10. The Badass Feminist Coloring Book by Ijeoma Oluo

    CreateSpace Independent Publishing Platform / Via amazon.com

    Quietly toss that Paw Patrol coloring book in the closet and hand your kids this gorgeous coloring book celebrating intersectional feminism and women who are changing the world.

    11. Free to Be...You and Me by Marlo Thomas

    Running Press Kids / Via amazon.com

    The book that we all grew up on has been updated with new illustrations, but the earnest, heartfelt message of compassion for yourself and others remains the same.

    12. Same, Same But Different by Jenny Sue Kostecki-Shaw

    Henry Holt and Co. / Via amazon.com

    The story of two boys, one in India and one in America. Through their connection as pen pals they learn that while their lives across the globe are vastly different, they're also incredibly similar.

    13. Harvesting Hope: The Story of Cesar Chavez by Kathleen Krull

    HMH Books for Young Readers / Via amazon.com

    The story of one of America's most renown civil rights activists, brought to life by Yuyi Morales' vibrant pictures. In learning about Chavez's life, kids discover that their actions, big and small, can make a difference in our world.

    14. Extra Yarn by Mac Barnett

    Balzer + Bray / Via amazon.com

    The tale of a fearless young girl who changes her community for the better with the simple act of knitting.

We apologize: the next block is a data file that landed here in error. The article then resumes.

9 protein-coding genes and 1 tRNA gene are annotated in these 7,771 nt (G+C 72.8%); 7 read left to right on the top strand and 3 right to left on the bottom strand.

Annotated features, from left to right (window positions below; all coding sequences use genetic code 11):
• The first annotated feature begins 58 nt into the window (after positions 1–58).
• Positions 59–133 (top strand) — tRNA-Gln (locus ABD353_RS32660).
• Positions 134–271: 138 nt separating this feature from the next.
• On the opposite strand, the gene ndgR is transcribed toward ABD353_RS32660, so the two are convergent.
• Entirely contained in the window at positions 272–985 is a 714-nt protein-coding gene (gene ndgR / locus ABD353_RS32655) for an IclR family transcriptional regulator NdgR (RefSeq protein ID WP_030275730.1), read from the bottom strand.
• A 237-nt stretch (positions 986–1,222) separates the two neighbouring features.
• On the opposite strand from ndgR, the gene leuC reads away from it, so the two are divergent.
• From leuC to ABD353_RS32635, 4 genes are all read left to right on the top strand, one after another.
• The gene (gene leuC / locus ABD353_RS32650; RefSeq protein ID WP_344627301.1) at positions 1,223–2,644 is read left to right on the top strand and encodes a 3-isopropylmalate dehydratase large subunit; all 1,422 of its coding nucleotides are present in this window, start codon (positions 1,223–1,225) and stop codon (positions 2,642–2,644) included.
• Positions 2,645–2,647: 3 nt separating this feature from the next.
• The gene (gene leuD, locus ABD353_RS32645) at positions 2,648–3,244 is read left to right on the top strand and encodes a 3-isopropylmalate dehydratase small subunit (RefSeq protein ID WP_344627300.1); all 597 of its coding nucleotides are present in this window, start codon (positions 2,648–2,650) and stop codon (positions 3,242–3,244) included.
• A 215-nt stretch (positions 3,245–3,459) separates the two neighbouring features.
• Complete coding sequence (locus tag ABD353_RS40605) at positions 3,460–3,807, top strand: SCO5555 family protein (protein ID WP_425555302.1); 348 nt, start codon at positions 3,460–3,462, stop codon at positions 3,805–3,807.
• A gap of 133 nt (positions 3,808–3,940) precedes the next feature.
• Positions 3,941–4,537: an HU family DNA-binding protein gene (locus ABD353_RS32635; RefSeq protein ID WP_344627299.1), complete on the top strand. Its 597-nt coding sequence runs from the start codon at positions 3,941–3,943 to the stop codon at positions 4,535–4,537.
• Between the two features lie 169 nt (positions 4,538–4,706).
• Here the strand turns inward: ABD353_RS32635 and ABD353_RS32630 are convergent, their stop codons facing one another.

15. It's Okay To Be Different by Todd Parr

    Little, Brown Books for Young Reader / Via amazon.com

    Because feeling weird and strange is the most normal thing a kid can go through.

    16. A Chair for My Mother by Vera B. Williams

    Reading Rainbow Books / Via amazon.com

    After losing everything in a fire, a young girl works together with her mom and grandmother, saving coins in a jar to finally purchase a new chair. A tale about money, matriarchy, and the true power of love.

    17. The Story of Ferdinand by Munro Leaf

    Grosset & Dunlap / Via amazon.com

    This story of a peaceful bull with zero interest in bullfighting was published over 75 years ago, and yet it still delivers. Why? Because it's sweet message of pacifism is truly timeless.

    18. Jacob's New Dress by Sarah Hoffman

    Albert Whitman & Company / Via amazon.com

    Jacob is a gender nonconforming kid who gets teased when he shows up to school in dresses. But with the support of his parents, he makes his own outfits and wears them proudly, no matter what the other kids think.

    19. Miss Rumphius by Barbara Cooney

    Puffin Books / Via amazon.com

    You're guaranteed to weep when you read this to your kids. Something about Miss Rumphius's adventurous, generous quest to make the world more beautiful just hits home with every read.

    20. I Love My Hair! by Natasha Anastasia Tarpley

    Little, Brown Books for Young Readers / Via amazon.com

    As Keyana's mom does her hair before bedtime she thinks of all the different hairstyles she can wear, even though some have resulted in teasing at school. As her imagination takes flight so does her self-confidence and pride, in both her hair and her heritage.